Sheriffs in Nebraska and Oklahoma have a message for Colorado: keep the sticky icky on your side of the border.
The two states are suing Colorado over legal marijuana, asking the Supreme Court to kill provisions of the 2012 law allowing cannabis to be sold legally.
The discrepancy in laws has led to a showdown in border towns like Sidney, Neb. The police chief there, B.J. Wilkinson, says wayward weed is making its way into his normally law-abiding community.
"I'm not disputing the fact that the people of Colorado voted to make this opportunity exist. I get all that," he told NPR. "My problem is, is that the fallout from it is impacting our way of life and our quality of life here."
Indeed, marijuana does appear to be crossing state borders. One dispensary in Sedgwick, Colo., sits 10 minutes away from the Nebraska state line. Signs posted around the town tell ganja tourists not to carry their purchases outside Colorado, but reporters haven't had a difficult time finding people who break the rules.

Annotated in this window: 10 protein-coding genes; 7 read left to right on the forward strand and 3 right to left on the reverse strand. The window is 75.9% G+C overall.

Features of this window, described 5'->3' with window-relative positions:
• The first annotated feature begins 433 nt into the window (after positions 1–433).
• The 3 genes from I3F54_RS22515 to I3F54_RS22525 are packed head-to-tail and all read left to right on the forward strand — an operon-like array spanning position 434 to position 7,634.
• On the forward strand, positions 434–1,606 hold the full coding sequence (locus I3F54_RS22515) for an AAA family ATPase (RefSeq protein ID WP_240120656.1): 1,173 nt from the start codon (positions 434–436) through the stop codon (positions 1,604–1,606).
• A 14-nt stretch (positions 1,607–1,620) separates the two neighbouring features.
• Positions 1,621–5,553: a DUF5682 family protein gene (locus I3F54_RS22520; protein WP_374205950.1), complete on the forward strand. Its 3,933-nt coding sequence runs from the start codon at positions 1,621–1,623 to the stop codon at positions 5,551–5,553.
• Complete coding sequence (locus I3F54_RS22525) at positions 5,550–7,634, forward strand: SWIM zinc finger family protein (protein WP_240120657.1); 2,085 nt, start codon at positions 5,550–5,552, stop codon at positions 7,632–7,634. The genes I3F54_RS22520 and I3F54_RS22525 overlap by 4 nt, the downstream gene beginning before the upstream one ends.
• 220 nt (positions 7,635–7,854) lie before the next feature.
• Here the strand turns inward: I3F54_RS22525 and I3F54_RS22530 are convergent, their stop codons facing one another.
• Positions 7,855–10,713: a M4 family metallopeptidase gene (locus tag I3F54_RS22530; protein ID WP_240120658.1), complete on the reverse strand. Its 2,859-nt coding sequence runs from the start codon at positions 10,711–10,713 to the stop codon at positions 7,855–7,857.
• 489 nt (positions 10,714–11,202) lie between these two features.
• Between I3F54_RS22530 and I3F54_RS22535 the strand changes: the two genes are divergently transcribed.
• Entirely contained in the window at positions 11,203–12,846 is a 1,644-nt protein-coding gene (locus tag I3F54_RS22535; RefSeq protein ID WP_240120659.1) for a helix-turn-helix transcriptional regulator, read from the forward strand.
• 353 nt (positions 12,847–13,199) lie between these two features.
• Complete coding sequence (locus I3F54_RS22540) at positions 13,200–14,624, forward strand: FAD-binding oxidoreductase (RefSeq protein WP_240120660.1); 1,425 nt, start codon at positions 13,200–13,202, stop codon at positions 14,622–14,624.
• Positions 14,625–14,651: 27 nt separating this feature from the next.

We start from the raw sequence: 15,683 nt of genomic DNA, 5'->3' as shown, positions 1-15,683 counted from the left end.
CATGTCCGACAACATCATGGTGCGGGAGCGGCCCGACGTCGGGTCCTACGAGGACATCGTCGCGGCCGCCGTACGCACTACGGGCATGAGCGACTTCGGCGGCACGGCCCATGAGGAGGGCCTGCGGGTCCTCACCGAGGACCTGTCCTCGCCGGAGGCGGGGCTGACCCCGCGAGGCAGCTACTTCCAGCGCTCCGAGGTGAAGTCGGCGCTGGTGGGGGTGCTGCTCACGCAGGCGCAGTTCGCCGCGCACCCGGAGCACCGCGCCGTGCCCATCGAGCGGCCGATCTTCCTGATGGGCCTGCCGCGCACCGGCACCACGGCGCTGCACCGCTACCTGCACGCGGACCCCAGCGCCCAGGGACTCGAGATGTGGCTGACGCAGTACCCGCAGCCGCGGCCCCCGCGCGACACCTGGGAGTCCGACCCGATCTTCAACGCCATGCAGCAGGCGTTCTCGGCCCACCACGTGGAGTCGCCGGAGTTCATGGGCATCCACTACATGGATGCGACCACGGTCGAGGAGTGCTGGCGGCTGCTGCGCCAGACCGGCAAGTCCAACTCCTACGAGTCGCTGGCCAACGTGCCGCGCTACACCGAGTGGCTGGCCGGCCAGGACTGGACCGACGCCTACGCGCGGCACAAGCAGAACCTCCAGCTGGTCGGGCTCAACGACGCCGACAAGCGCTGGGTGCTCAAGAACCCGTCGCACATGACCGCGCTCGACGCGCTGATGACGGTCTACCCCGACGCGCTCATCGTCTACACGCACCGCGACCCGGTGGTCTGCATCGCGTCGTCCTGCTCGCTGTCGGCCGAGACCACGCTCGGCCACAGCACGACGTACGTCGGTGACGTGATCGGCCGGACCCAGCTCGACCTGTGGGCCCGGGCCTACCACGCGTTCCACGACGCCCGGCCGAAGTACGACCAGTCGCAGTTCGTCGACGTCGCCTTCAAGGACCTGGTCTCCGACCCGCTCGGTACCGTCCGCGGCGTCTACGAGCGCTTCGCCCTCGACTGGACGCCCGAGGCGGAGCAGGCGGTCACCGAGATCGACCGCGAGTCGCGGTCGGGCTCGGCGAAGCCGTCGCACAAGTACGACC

Marijuana confiscated in Deuel County, Neb., July 2014. (Credit: Nikki Kahn/The Washington Post via Getty Images)
Residents in Nebraska may not be ready for legal pot. An effort to get medical marijuana on the ballot in 2014 failed when organizers couldn't collect enough signatures in support of the measure.
Cannabis possession is decriminalized in Nebraska, but enforcement disproportionately impacts minorities. A report by the American Civil Liberties Union found blacks were five times more likely to be arrested or given a citation for a marijuana crime.
Ted Hesson was formerly the immigration editor at Fusion, covering the issue from Washington, D.C. He also writes about drug laws and (occasionally) baseball. On the side: guitars, urban biking, and fiction.